A fantastic portable take on HAL’s cute Japan-only adaptation of the blockbuster film.

It is the year 1990, and the name “Activision” on a box does not at this point in time inspire one with confidence. The company has recently been graced with a new CEO who decided it would be more profitable to rebrand the company as Mediagenic and move into productivity applications. Activision, once known as the pioneer of third party gaming, whose logo was a rare guarantee of quality in the rocky days of collapse-era Atari 2600 software, doesn’t demonstrate an awful lot of discretion when it comes to publishing video games at this point in time. But even so, occasionally they still fall backwards into quality.

Such is the case with Ghostbusters II for Game Boy. 

It appears that Activision held the exclusive U.S. rights to games based on the recent Hollywood hit, so all U.S. releases of Ghostbusters II tie-ins on all platforms came from Activision. Those rights, however, must not have extended worldwide. In Japan, HAL Labs had the lock on Ghostbusters II for Famicom and Game Boy. This led to the tragic split release of Ghostbusters II for Nintendo’s 8-bit home consoles, which in Japan and Europe was a cute HAL-developed game and in America was… not. Rather, Ghostbusters II for NES was a Dan Kitchen-directed follow-up to David Crane’s widely acclaimed computer adaptation of the first movie. 

While beloved in its PC incarnations, Crane’s Ghostbusters did not fare well in its conversion to NES. In fact, it’s widely regarded as one of the worst things ever to happen to that system. Nevertheless, Activision went ahead and asked Kitchen and Crane’s company, Imagineering, to put together an NES sequel anyway. While the results were marginally less terrible than the first movie conversion, they certainly weren’t good. 

This meant American NES owners missed out on HAL’s greatly superior Famicom movie conversion, a top-down action game that carried forward some mechanics reminiscent of Crane’s work but involved vastly less frustrating design and controls. It wasn’t perfect, but the gulf in quality between the two releases left American gamers in the know feeling like they had totally missed out. Unsurprisingly, the Famicom import—New Ghostbusters II—has become coveted (and has risen considerably in price over the past few years) thanks to NES collectors who like Ghostbusters and hate bad games.

The thing is, though, Americans didn’t actually miss out altogether. We just had to look a little further afield for our HAL fix. HAL Labs seems an odd bedfellow for Activision, but they do share a tiny trivial link in common. Activision was the world’s first third party. Meanwhile, HAL was the first third-party publisher to release a title for Game Boy, way back in May 1989 with a conversion of… Activision’s Shanghai, in fact.

HAL was a studio with deep historic ties to Nintendo; this was, after all, the company that gave us future Nintendo president Satoru Iwata. Even when HAL was wandering off in the weeds, as we’ve seen with games like Hyperzone, you could count on their games to be competently crafted and unafraid to explore interesting ideas. When HAL’s name appears on Game Boy, you’re assured a pretty good time.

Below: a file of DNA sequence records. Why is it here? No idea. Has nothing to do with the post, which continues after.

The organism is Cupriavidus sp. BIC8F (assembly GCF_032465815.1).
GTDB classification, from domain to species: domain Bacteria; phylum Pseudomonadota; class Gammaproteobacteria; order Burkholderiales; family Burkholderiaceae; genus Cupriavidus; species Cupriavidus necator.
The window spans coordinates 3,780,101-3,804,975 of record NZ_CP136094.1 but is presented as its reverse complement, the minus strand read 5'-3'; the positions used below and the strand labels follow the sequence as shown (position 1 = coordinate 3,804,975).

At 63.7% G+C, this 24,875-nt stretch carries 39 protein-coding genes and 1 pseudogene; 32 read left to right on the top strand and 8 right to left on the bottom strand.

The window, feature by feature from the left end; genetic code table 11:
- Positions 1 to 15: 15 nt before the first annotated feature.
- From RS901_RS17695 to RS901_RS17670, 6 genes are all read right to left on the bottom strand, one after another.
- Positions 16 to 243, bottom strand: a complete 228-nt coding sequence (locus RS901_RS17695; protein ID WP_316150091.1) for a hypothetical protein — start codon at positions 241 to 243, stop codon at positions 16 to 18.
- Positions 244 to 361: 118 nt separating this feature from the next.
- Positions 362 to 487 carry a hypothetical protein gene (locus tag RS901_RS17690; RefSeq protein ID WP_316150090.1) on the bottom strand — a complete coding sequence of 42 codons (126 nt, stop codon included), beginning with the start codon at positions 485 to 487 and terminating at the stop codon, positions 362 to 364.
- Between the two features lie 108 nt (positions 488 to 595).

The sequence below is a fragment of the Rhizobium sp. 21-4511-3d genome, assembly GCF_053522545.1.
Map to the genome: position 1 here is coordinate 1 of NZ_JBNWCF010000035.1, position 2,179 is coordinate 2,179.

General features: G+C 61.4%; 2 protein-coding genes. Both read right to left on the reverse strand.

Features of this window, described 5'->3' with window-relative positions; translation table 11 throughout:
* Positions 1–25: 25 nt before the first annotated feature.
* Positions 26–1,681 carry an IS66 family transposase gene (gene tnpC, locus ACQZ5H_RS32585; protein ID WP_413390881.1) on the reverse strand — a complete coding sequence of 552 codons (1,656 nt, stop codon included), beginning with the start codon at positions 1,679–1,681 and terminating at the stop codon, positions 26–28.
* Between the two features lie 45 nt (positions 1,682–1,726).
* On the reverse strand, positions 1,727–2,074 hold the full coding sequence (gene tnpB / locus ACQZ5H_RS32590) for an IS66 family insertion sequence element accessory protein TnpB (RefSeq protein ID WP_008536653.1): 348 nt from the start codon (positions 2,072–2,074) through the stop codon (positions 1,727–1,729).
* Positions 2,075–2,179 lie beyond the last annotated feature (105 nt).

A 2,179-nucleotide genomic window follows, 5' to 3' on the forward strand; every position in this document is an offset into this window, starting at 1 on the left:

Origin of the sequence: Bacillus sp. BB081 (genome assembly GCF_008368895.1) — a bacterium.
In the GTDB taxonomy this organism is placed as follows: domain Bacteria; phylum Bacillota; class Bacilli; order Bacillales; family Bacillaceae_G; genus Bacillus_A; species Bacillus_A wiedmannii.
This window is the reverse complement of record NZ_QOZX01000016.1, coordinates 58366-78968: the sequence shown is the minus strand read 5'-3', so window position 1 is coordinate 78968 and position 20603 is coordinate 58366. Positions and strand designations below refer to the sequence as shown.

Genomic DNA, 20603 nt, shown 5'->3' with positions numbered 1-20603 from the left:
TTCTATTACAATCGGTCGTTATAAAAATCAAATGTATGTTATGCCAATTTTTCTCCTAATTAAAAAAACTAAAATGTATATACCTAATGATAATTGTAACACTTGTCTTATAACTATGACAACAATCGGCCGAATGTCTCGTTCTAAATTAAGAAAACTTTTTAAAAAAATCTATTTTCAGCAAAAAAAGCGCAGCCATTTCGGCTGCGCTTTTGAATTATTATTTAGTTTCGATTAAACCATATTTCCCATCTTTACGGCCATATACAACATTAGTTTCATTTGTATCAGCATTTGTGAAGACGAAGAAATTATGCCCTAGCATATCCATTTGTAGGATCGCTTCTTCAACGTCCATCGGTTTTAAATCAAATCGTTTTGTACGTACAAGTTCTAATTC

And so it is here, as Activision simply brought over HAL’s portable adaptation of New Ghostbusters II from Japan for their Game Boy film tie-in rather than downscaling Imagineering’s creation. Fans benefited. 

Ghostbusters II for Game Boy isn’t without its flaws. It suffers from some annoying companion character A.I., and it’s another one of those games whose designers sometimes padded out their brief adventure with some cheap gimmicks and occasional dips into genuine unfairness. It’s possible, especially in the later stages, to go from “optimal health” to “game over” in the space of seconds because the computer boxes in your A.I. companion. So there’s a little bit of frustration here, made worse by the limited continues available to the player. Still, even with these moments of inelegance and some extraordinarily grating music, on the whole HAL did a charming job of bringing Ghostbusters II to Game Boy. 

The game loosely follows the plot of the film, kicking off when an evil ghost swoops down and swipes Dana Barrett’s baby while she and Peter Venkman are out taking the kid for a stroll. Venkman shrugs, steps off the side of the screen to get a grip, puts his proton pack on his back, and he splits. 

You don’t necessarily have to play as Venkman, though. While you can select from all four of the Ghostbusters—yes, even poor mistreated Winston Zedmore—you can’t take all four into a stage at once. Still, despite Bobby Brown’s lamentations, you don’t have make it on your own, either. Instead, you actively control a single Ghostbuster, and he’s followed around by an computer-controlled companion. The playable ’Buster fires off a particle beam to freeze ghosts, while the companion snags stunned specters with a trap. You fire particle beams with the A button and cause your companion to throw traps with B; tossing traps is all the control you have over your ally. He tags along close behind you, which, again, leads to some of this game’s bigger frustrations. 

The trapper has a tendency to get trapped himself: He constantly becomes snagged on furniture, or caught behind doors. Coaxing him along can be a hassle, especially given the harsh time limits on some stages.  Worse, this leaves him vulnerable to ghosts.

Each Ghostbuster has his own independent health meter, and if either buster runs out of health, it’s game over. Unfortunately, the trapper’s somewhat rough pathfinding and tendency to wander leaves him pretty vulnerable to attack, and when your game ends suddenly, chances are pretty good it’s because the bozo in the rear ranks got himself trapped outside of your control.